Wellingtone offer the Competence Framework through several channels:
- At the start of PMO engagement, the PMO team work with the new client with a self-serve toolkit to get an overview of the level of competence in the team in order to deliver an appropriate roadmap
- A stand-alone service which includes the competence framework through a series of interviews, coaching and mentoring over an agreed period of time
- Those attending the PMO Practitioner course get an insight into their competence levels with a taster of the framework to get them started on their personal journey
Each competency is fully defined and provided with an illustration of characteristics and behaviours to enable individuals to understand their strengths and weaknesses.
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Like developing general knowledge to play Trivial Pursuit, other than being the big PMO ‘cheese’, an individual’s current skill will be graded on the below scale and provided in a report that provides insight into key areas of strength and opportunities.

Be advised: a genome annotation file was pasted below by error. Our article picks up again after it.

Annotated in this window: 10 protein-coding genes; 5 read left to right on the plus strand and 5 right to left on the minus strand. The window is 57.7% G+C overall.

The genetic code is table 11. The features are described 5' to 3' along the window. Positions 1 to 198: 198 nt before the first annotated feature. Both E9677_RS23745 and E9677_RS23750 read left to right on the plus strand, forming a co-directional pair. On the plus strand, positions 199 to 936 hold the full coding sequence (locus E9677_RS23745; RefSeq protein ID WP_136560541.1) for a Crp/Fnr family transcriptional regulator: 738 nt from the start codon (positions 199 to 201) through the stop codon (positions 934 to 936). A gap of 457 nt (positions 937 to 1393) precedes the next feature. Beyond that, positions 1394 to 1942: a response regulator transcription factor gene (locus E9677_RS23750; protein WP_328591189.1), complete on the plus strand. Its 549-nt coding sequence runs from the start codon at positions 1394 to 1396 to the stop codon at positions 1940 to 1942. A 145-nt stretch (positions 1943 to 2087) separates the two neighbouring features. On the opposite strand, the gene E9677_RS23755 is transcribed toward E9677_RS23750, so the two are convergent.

If our consultants are working with an individual on a one to one basis, they will also develop an action plan to target areas of opportunity, and to make the most of notable strengths.
Like many other Competence Frameworks, we do this by reviewing both an individual’s knowledge of, and their experience delivering, that competency.
This allows the result to be truly bespoke to the individual, their role, and their aspirations.
Work and Life Balance
This unique blend of competencies is rooted in the same ethos that Wellingtone have for PMOs.
There is no one better ‘type’ of PMO or PMO Practitioner.
There is instead a nature in everything and everyone, so the competence framework enables individuals to look inwardly for context as well as their work persona to create a bespoke, rounded journey to support their very best self by filling in their PMO ‘Cheese’.
According to Reed, a work life balance allows individuals to realise their personal as well as their career goals.
This is achieved through an understanding of their nature as a person and how that is implied both in their life and work context.
The Wellingtone PMO Competence Framework blend of domains and competencies includes some elements that can be applied in both contexts (such as Emotional Intelligence) allowing for a career path that reflects the individual as much as it reflects the professional.
Source: Reed; How to Achieve a Work-Life Balance